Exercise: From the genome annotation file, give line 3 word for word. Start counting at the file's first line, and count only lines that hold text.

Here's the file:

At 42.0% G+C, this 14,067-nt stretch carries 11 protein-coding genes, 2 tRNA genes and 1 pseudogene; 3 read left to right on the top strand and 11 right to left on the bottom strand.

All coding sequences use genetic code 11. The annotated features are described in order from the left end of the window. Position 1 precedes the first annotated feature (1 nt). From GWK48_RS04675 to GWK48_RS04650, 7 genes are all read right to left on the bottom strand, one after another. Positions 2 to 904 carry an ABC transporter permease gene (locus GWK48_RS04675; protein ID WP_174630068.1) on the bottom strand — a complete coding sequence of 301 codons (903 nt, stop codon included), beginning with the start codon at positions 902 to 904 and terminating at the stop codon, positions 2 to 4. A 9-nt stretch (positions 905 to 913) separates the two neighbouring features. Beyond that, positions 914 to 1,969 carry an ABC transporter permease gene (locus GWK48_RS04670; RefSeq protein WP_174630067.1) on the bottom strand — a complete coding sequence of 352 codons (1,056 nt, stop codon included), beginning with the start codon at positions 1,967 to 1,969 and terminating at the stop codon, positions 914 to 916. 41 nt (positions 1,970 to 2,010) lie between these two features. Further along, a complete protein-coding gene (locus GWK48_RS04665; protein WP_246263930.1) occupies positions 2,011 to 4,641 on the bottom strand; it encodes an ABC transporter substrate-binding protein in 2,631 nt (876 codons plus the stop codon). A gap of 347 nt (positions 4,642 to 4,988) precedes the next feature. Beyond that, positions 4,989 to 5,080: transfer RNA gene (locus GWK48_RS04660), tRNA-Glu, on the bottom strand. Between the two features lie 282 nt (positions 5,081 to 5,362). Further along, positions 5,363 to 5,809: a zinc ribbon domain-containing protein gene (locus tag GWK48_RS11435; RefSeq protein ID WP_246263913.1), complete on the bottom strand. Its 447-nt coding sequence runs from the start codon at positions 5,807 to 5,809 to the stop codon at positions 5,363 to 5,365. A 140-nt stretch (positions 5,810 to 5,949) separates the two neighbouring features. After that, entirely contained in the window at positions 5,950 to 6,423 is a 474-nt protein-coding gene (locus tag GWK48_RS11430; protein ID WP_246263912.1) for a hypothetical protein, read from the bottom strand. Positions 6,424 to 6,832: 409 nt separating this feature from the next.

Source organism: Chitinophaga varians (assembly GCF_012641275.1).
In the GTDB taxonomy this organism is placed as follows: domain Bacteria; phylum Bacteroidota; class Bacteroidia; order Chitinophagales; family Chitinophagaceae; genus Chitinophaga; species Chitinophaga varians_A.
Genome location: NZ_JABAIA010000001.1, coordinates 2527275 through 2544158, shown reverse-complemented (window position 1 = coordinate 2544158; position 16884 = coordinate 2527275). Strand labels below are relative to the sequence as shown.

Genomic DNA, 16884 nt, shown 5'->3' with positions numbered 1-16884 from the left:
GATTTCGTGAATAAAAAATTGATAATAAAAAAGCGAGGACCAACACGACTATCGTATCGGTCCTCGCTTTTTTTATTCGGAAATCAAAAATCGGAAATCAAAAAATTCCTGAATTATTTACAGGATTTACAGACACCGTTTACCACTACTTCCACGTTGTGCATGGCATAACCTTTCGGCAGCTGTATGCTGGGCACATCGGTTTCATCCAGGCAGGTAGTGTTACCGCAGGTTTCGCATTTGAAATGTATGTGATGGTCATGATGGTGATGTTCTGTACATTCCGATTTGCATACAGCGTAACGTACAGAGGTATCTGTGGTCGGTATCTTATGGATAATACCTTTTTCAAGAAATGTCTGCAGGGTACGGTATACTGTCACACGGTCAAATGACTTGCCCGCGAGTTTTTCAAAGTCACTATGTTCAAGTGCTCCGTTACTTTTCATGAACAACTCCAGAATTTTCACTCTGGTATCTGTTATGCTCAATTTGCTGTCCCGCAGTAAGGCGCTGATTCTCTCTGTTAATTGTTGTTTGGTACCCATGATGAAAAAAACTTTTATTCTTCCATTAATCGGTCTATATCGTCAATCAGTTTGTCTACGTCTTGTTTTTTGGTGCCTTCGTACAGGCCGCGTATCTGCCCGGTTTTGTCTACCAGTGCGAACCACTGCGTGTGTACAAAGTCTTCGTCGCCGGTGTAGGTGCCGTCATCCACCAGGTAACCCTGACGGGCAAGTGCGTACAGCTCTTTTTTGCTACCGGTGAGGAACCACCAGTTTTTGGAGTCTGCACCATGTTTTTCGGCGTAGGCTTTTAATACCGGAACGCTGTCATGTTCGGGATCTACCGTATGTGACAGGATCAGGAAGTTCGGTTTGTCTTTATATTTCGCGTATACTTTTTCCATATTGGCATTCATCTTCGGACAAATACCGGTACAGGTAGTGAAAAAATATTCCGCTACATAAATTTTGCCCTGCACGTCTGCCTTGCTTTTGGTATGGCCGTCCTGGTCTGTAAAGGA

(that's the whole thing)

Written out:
Source organism: Chitinophaga varians (assembly GCF_012641275.1).